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TALLAHASSEE (NSF) – Owners with concealed-weapons permits could legally bring their sidearms onto college campuses or into legislative meetings — or wear them openly in public — under proposals now pending before state lawmakers.

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But GOP leaders at the Capitol this week avoided taking a stand on any of the different firearm-related proposals for the 2016 session.

During an Associated Press event on Wednesday, Gov. Rick Scott maintained that he’s a supporter of the 2nd Amendment, but said he couldn’t comment on the proposals because he hasn’t seen them yet.

“Those that pass I’ll be glad to look at,” Scott told reporters after his appearance.

Gun-related bills that make it to his desk have a good chance of making it into law, based on Scott’s history as governor.

Since he took office in 2011, Scott has signed 14 pro-gun laws, including a measure that allows people to bring their weapons with them when forced to leave home because of hurricanes and other disasters. Another proposal approved by Scott earlier this year lifted taxes on the cost of gun club memberships.

By comparison, Scott’s predecessor, former Gov. Charlie Crist, signed three pro-gun measures into law during a four-year span. Former Gov. Jeb Bush affixed his name to 14 pro-gun bills — including Florida’s first-in-the-nation “stand your ground” law — during his eight-year tenure as chief executive.

When asked about this year’s range of proposals, Senate President Andy Gardiner said his management style is to allow committee chairs to decide which bills get considered.

“Everyone one of the gun bills will get a full hearing,” Gardiner, a Republican from Orlando, said Wednesday. “The campus-carry bill last year didn’t make it out of (the Judiciary Committee), didn’t get a hearing. That’s at the discretion of the chair. But if it gets all the way, I’m not going to hold it up. We’ll vote it up or down on the floor.”

House Speaker Steve Crisafulli also pointed to the bills going through the committee-review process.

“I believe that the gun legislation that has been filed will certainly have an opportunity to be vetted through this system and the members will be given an opportunity to have input,” said Crisafulli, R-Merritt Island. “As we know, a lot of times as these bills come out, there are conversations that take place that potentially change the makeup of those bills.”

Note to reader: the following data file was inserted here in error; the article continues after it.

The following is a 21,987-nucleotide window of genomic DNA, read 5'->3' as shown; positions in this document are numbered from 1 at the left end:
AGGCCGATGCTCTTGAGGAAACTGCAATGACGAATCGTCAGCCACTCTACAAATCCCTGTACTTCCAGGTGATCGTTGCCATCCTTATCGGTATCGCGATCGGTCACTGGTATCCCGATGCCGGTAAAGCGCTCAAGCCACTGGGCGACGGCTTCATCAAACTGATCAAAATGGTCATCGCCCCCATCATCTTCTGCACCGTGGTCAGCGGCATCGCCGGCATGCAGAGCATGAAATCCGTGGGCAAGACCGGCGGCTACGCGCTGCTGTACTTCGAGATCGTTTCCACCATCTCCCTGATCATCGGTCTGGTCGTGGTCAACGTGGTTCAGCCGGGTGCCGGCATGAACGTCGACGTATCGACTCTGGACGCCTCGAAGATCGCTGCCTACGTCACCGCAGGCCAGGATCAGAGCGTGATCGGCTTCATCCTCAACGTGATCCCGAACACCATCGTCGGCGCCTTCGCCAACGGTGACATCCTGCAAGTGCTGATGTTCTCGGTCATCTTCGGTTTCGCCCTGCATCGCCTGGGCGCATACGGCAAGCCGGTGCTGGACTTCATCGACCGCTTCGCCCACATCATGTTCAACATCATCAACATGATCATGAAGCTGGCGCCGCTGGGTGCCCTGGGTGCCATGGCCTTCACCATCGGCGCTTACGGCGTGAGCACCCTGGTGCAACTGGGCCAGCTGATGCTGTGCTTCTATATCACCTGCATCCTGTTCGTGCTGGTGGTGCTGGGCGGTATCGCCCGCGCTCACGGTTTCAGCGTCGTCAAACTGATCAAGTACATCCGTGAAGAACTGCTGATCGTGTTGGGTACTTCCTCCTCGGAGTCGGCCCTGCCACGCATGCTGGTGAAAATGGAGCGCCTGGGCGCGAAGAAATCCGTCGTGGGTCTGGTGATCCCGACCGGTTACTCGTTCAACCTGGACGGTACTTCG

Lawmakers have already started to advance the campus-carry measure, which would allow people with concealed-weapons licenses to carry firearms at Florida colleges and universities.

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Three gun-related proposals are slated to be heard on Tuesday.

The Senate Higher Education Committee is to take up the campus-carry measure (SB 68), filed by Sen. Greg Evers, R-Baker. College and university leaders have voiced opposition to the proposal.

Also Tuesday morning, the Senate Criminal Justice Committee will consider a proposal (SB 300) that would allow Floridians with concealed-weapons licenses to openly carry their firearms, something the state has banned since establishing concealed-carry rules in 1987.

The House version (HB 163) of the open-carry proposal, which has drawn fire from the Florida Chamber of Commerce over its potential impact on private property rights, has already cleared the House Criminal Justice Subcommittee.

The Senate Criminal Justice Committee on Tuesday also will take up a proposal (SB 344) that would shift the burden of proof to the state in cases involving Florida’s “stand your ground” law. The law says people can use deadly force and do not have a duty to retreat if they think it is necessary to prevent death or great bodily harm.

The proposal was filed after the Florida Supreme Court ruled that people who use the “stand your ground” defense have the burden of showing they should be shielded from prosecution. In such cases, pre-trial evidentiary hearings are held to determine whether defendants are immune from prosecution under the law. The measure instead would place the burden of proof on prosecutors in the evidentiary hearings, and would apply retroactively to pending cases.

House Minority Leader Mark Pafford called Republican lawmakers’ rush to enact new pro-gun regulations in 2016 “outrageous,” reflecting an “extremist-type of mentality.”

“I don’t expect much to occur in terms of good, smart, logical, gun type of regulation,” Pafford, D-West Palm Beach, said.

Asked about a measure (HB 4031) filed Tuesday by Rep. Greg Steube that would allow people with concealed-weapons licenses to bring their sidearms into meetings of the Legislature, city councils and school boards, Pafford joked that he is “more concerned about another one of my colleagues having a weapon in a meeting.”

For this year’s session that begins in January, lawmakers have refiled measures that failed to gain traction in previous years. One proposal (SB 72) would allow designated employees or volunteers to carry concealed weapons at public schools and other educational facilities. Another (SB 130) would prevent people from recreationally firing guns in areas with residential densities of one or more dwelling unit per acre.

A measure by Senate Minority Leader Arthenia Joyner, a Democrat from Tampa, will almost certainly have a tough time advancing. Her proposal would impose restrictions on selling firearms at gun shows.

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The News Service of Florida’s Jim Turner contributed to this report.